- 460,000 tons of Pennsylvania fracking waste and 23,000 barrels containing drilling waste have been accepted at New York landfills since 2010.
- The results came from a report conducted by the Environmental Advocates of New York. The organization analyzed data showing where natural gas drillers took waste produced at their sites.
- Five landfills in New York have been accepting waste from 2010 to 2014.
Three out of the five landfills are owned by Casella Waste Systems: the Chemung County landfill in Lowman, NY; the Hyland landfill in Angelica, NY; and the Hakes landfill in Painted Post, NY. The Chemung site accepted the largest portion of solid waste, at 21,762 tons.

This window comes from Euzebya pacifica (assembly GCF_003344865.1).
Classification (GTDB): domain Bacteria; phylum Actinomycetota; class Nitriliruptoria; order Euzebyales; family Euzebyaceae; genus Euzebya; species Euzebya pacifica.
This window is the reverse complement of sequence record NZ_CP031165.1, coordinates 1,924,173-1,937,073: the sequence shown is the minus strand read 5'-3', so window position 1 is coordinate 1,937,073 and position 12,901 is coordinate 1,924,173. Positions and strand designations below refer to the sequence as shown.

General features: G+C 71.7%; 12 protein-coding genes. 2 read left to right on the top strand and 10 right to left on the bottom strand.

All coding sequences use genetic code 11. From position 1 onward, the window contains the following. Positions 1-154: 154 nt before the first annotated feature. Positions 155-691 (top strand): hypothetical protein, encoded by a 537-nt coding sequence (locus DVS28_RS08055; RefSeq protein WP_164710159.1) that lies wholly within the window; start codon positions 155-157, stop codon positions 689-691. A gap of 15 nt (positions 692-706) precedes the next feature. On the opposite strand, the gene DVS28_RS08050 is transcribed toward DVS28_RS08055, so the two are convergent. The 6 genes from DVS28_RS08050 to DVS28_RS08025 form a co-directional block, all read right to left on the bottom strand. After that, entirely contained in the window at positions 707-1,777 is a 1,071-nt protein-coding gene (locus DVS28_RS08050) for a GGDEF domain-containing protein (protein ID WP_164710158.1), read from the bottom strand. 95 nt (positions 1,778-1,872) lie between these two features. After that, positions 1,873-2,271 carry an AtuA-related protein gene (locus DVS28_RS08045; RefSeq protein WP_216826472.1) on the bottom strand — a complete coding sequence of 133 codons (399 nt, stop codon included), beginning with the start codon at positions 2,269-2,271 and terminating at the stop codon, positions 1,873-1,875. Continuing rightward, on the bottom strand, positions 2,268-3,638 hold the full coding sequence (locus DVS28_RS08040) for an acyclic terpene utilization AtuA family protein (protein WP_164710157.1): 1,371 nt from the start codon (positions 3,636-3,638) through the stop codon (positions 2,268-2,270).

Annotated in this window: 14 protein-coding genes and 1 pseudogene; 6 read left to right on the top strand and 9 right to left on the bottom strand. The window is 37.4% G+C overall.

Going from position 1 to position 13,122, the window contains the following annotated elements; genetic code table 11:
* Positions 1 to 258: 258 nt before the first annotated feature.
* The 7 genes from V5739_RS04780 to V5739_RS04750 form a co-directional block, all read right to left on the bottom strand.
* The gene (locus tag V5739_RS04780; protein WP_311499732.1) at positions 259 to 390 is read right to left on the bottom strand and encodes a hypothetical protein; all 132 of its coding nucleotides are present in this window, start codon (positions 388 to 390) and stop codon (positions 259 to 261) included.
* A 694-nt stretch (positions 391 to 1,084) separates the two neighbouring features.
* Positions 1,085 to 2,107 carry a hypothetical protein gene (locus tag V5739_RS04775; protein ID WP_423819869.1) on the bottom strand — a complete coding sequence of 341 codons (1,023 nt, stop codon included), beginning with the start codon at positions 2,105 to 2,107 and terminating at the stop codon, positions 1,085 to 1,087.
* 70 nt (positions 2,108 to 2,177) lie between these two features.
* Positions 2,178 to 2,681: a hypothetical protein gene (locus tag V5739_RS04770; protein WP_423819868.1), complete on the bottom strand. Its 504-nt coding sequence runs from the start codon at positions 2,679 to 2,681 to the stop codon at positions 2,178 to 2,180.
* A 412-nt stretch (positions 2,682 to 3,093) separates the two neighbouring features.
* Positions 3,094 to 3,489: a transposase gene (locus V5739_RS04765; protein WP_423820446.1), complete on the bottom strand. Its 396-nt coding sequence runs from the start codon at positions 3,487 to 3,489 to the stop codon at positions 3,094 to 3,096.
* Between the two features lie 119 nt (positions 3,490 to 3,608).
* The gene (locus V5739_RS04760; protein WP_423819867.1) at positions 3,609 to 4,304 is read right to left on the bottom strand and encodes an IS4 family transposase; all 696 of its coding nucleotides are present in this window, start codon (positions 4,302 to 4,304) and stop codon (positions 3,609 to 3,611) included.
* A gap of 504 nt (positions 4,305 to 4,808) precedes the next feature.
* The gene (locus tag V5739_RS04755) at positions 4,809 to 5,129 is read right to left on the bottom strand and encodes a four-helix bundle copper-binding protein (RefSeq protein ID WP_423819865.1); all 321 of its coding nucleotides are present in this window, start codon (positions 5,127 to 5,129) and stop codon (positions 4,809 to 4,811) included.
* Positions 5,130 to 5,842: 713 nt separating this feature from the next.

Authors of the report encouraged state lawmakers to change state laws and to deem oil and gas drilling waste hazardous. The organization is also pushing for drill cuttings to be considered radioactive waste; this classification would end the ability for these materials to be further disposed of at landfills.
The New York State Department of Environmental Conservation, however, has criticized the report as “inaccurate, misleading and irresponsible,” due to the way it characterized waste. DEC spokesman Peter Constantakes said in a statement that New York only permits landfills to accept mud and drill cuttings, not “wastewater or sludges from high-volume hydraulic fracturing wells."